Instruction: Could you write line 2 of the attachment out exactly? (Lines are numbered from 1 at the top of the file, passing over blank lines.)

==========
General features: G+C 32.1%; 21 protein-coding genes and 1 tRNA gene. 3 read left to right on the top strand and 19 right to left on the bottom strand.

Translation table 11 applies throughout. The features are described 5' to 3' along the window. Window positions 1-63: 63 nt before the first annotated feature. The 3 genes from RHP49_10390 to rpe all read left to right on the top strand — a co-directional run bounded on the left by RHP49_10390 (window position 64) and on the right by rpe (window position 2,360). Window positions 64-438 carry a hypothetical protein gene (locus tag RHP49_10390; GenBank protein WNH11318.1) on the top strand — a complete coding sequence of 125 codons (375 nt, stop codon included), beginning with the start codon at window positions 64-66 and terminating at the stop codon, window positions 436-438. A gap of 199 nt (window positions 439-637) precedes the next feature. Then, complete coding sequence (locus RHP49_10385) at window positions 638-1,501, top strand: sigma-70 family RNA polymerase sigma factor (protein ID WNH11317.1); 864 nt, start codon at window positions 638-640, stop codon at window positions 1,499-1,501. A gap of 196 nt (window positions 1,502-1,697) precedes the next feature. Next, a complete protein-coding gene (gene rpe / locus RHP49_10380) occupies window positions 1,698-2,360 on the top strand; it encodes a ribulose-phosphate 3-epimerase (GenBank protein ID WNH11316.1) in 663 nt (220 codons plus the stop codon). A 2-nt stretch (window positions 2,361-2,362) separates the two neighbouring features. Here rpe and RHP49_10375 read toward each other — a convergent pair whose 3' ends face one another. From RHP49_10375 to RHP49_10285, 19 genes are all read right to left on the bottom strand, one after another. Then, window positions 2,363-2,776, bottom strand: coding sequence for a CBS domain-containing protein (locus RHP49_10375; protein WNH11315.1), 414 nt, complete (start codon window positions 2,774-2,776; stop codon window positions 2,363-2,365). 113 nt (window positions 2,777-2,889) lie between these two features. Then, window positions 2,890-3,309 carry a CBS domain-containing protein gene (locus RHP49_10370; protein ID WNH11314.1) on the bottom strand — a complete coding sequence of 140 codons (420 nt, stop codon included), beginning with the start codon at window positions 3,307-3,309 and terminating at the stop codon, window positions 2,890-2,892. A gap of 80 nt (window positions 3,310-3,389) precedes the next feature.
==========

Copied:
Translation table 11 applies throughout. The features are described 5' to 3' along the window. Window positions 1-63: 63 nt before the first annotated feature. The 3 genes from RHP49_10390 to rpe all read left to right on the top strand — a co-directional run bounded on the left by RHP49_10390 (window position 64) and on the right by rpe (window position 2,360). Window positions 64-438 carry a hypothetical protein gene (locus tag RHP49_10390; GenBank protein WNH11318.1) on the top strand — a complete coding sequence of 125 codons (375 nt, stop codon included), beginning with the start codon at window positions 64-66 and terminating at the stop codon, window positions 436-438. A gap of 199 nt (window positions 439-637) precedes the next feature. Then, complete coding sequence (locus RHP49_10385) at window positions 638-1,501, top strand: sigma-70 family RNA polymerase sigma factor (protein ID WNH11317.1); 864 nt, start codon at window positions 638-640, stop codon at window positions 1,499-1,501. A gap of 196 nt (window positions 1,502-1,697) precedes the next feature. Next, a complete protein-coding gene (gene rpe / locus RHP49_10380) occupies window positions 1,698-2,360 on the top strand; it encodes a ribulose-phosphate 3-epimerase (GenBank protein ID WNH11316.1) in 663 nt (220 codons plus the stop codon). A 2-nt stretch (window positions 2,361-2,362) separates the two neighbouring features. Here rpe and RHP49_10375 read toward each other — a convergent pair whose 3' ends face one another. From RHP49_10375 to RHP49_10285, 19 genes are all read right to left on the bottom strand, one after another. Then, window positions 2,363-2,776, bottom strand: coding sequence for a CBS domain-containing protein (locus RHP49_10375; protein WNH11315.1), 414 nt, complete (start codon window positions 2,774-2,776; stop codon window positions 2,363-2,365). 113 nt (window positions 2,777-2,889) lie between these two features. Then, window positions 2,890-3,309 carry a CBS domain-containing protein gene (locus RHP49_10370; protein ID WNH11314.1) on the bottom strand — a complete coding sequence of 140 codons (420 nt, stop codon included), beginning with the start codon at window positions 3,307-3,309 and terminating at the stop codon, window positions 2,890-2,892. A gap of 80 nt (window positions 3,310-3,389) precedes the next feature.